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SPRING. The fresh and joyous Spring at length is seen, And all things breathe of bliss. The youthful year Hath burst the barriers time and tempest rear ; And clothed in vernal beauty, smiles serene The quick-reviving earth. Though long hath been The trance of Nature on the naked bier Where ruthless Winter mocked her slumbers drear, And rent with icy hand her robes of green, At last 'tis brightly broken! Glossy trees, Resplendent meads and variegated flowers, Gleam in the sun, and tremble in the breeze! And now with dreaming eye the poet sees Fair shapes of pleasure haunt romantic bowers, And laughing streamlets chase the flying hours !
Oh! I have sought thee over hill and plain,
ON PROSE MEMORANDA FOR POETICAL
LORD BYRON made frequent poetical use of his own journals and letters. He sometimes even repeated the same thought in several different prose writings, and then finally enshrined it in immortal verse. In a letter to Mr. Murray, dated Diodati, Sept. 29, 1816, he says, “ We have been to the Grindel. wald, and the Jungfraw, and stood on the summit of the Wengen Alp, and seen torrents of nine hundred feet in fall, and glaciers of all dimensions : we have heard shepherds' pipes and avalanches, and looked on the clouds foaming up from the valley below us, like the spray of the ocean of hell.” In his journal, there is the following similar passage ;—" Heard the avalanches falling every five minutes nearly. From whence we stood, on the Wengen Alp, we had all these in view on one side ; on the other, the clouds rose from the opposite valley, curling up perpendicular precipices like the foam from the ocean of hell. It was white and sulphury." These descriptions were at last reproduced in Manfred.
“ Ye avalanches,
I hear ye momently above, beneath
I will give two further specimens—"Arrived at the Grindelwald; rode to the higher glacier-like a frozen hurricane." ***** " Passed whole woods of withered pines, all withered ; trunks stripped and barkless, branchless, lifeless ; done by a single winter.”
“ O'er the savage sea,
“ Like blasted pines, Wrecks of a single winter, barkless, branchless.”
Dr. Johnson, a poet very different indeed from Byron, occasionally made use of prose notes in the preparation of his verses. The following rough hint or memorandum was used in his Irene.
“MAHOMET (to IRENE). I have tried thee, and joy to find that thou deservest to be loved by Mahomet,—with a mind great as his own. Sure thou art an error of nature, and an exception to the rest of thy sex, and art immortal; for sentiments like thine were never to sink into nothing. I thought all the thoughts of the fair had been to select the graces of the day, disclose the colours of the flaunting (Aowing) robe, tune the voice and roll the eye, place the gem, choose the dress, and add new roses to the fading cheek, but-sparkling."
This passage is thus transformed into metre in the tragedy:
“Illustrious maid, new wonders fix me thine;
Thy soul completes the triumph of thy face;
It is said that Pope's Essay on Criticism was first written out in prose by his own hand, and that the Essay on Man was versified after the original prose sketch, furnished to the poet by his“ guide, philosopher, and friend,” Lord Bolingbroke. A similar practice is recommended by Vida in his Art of Poetry; and Warton tells us, that when Racine had fixed on a subject for a play, he wrote down in plain prose, not only the subject of each of the five acts, but of every speech. When he had done this to his satisfaction,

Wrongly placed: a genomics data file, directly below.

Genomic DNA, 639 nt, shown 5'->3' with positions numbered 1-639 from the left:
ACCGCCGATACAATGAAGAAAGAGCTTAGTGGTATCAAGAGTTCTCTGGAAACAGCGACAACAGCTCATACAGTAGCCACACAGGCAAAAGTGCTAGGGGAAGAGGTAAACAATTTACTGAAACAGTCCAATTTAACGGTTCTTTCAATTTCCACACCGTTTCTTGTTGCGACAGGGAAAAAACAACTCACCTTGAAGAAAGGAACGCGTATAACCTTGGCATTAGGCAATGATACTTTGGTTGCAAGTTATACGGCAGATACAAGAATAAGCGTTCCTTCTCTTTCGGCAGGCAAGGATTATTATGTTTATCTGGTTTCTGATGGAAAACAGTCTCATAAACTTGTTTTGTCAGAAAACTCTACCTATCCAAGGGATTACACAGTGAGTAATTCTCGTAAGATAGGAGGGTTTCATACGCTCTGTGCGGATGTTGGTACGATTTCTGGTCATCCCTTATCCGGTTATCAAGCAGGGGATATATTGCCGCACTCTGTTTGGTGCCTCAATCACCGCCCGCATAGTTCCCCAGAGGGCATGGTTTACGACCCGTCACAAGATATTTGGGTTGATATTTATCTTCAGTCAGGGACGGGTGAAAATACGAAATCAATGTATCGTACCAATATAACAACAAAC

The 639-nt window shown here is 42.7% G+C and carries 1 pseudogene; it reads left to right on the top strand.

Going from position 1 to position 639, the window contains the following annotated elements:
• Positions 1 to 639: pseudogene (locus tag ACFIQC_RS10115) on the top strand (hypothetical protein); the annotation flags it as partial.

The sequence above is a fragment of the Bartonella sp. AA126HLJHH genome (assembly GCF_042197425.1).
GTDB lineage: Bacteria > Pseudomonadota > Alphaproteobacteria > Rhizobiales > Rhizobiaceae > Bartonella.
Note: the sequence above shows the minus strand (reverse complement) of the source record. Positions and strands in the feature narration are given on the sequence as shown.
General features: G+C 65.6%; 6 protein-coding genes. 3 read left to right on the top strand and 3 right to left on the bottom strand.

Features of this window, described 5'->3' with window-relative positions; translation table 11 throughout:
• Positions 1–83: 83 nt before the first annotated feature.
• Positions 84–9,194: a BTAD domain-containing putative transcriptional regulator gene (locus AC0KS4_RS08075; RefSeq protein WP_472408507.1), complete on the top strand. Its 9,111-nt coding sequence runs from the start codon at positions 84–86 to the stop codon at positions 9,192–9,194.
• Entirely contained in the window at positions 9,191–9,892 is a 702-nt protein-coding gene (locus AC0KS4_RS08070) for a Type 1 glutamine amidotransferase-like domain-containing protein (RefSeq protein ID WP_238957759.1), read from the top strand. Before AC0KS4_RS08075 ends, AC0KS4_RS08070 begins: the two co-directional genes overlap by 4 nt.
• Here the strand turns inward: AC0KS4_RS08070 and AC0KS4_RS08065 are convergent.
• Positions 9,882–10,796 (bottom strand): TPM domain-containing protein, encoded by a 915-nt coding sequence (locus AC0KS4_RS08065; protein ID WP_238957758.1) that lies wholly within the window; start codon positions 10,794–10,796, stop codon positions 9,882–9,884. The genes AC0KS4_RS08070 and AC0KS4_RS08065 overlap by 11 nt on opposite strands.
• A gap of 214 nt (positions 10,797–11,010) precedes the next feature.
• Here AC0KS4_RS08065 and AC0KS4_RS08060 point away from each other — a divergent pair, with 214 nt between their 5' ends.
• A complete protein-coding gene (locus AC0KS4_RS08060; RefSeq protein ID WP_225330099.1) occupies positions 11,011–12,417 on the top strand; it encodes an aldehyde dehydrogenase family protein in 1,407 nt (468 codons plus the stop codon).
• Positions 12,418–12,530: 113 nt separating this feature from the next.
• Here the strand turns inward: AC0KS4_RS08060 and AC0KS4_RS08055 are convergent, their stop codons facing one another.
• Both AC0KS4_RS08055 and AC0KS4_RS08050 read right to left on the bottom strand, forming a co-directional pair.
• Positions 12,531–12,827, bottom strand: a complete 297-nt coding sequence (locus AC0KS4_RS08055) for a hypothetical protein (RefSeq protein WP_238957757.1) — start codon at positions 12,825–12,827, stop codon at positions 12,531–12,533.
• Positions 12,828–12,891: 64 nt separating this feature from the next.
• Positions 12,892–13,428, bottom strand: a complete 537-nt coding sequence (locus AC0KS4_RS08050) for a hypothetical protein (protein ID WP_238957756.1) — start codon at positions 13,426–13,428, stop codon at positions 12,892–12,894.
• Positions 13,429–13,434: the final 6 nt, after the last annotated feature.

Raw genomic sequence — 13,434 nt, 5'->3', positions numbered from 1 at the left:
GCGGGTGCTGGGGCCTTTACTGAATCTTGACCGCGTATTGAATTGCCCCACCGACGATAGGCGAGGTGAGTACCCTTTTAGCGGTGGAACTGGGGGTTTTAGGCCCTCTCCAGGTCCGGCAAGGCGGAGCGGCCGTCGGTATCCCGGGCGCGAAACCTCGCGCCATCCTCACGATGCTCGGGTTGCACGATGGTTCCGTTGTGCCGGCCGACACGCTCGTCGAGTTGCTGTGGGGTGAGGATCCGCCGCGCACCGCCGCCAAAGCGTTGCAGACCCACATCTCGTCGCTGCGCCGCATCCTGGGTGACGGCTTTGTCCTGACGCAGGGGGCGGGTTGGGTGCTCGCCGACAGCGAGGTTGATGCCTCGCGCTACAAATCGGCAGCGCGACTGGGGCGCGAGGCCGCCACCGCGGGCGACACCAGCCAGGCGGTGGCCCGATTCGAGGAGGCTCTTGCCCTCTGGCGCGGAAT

he used to say,
My tragedy is finished.” Moore observes that it was much the same case with Sheridan, who, whenever he undertook any subject in verse, used to write down his thoughts first in a sort of poetical prose, with here and there a rhyme or metrical line as they might occur, and afterwards reduce, with much labour, " this anomalous compound" to regular poetry. A practice of this nature, however, should not be too generally adopted in poetical composition. It may be very advisable in some particular kinds of poetry, such as the didactic, and the descriptive; but in those compositions which require quick bursts of passion, or “thoughts that breathe, and words that burn,” there is something uncongenial and chilling in so mechanical an operation, and in the very nature of mere prose itself. The music of verse, the beauty of those expressions usually connected with poetical associations, and the elevation or abstraction of mind which is required in the production of poetry with all its proper adjuncts, excite the imagination and preserve it in the requisite state of activity and fervour. The mere difficulties of versification, are by no means so great as is generally supposed, when the poet is in a favorable mood. Pope has confessed that he often found one couplet suggest another. We have also the authority of Milton, for saying, that there are certain " thoughts that voluntarily move harmonious numbers." In descriptive poetry, however, especially, where minute and quickly changing appearances are to be preserved, and the memory is apt to be unfaithful, the practice of taking prose notes from the book of nature is, perhaps, both justifiable and judicious. It is analogous to the practice of a sister art. Studies from Nature are thought no deduction from a painter's supposed power of imagination or facility of execution.
Oh! deem not that my heart is cold,
Though 'mid the social throng I silent sit, as if controlled
By some deep sense of wrong;
Sounds harshly in mine ear,
Of Friendship's smile sincere :
But oft upon my sunniest hour
A fitful sadness falls,
'Till every scene appals.
Comes this o'erwhelming change, That makes what else might charm mine eye
Seem desolate and strange.
As sometimes o'er the brightest day
The sudden shadows sail,
O'er Life's best hopes prevail.
And tremble at my fears, –
My silence and my tears !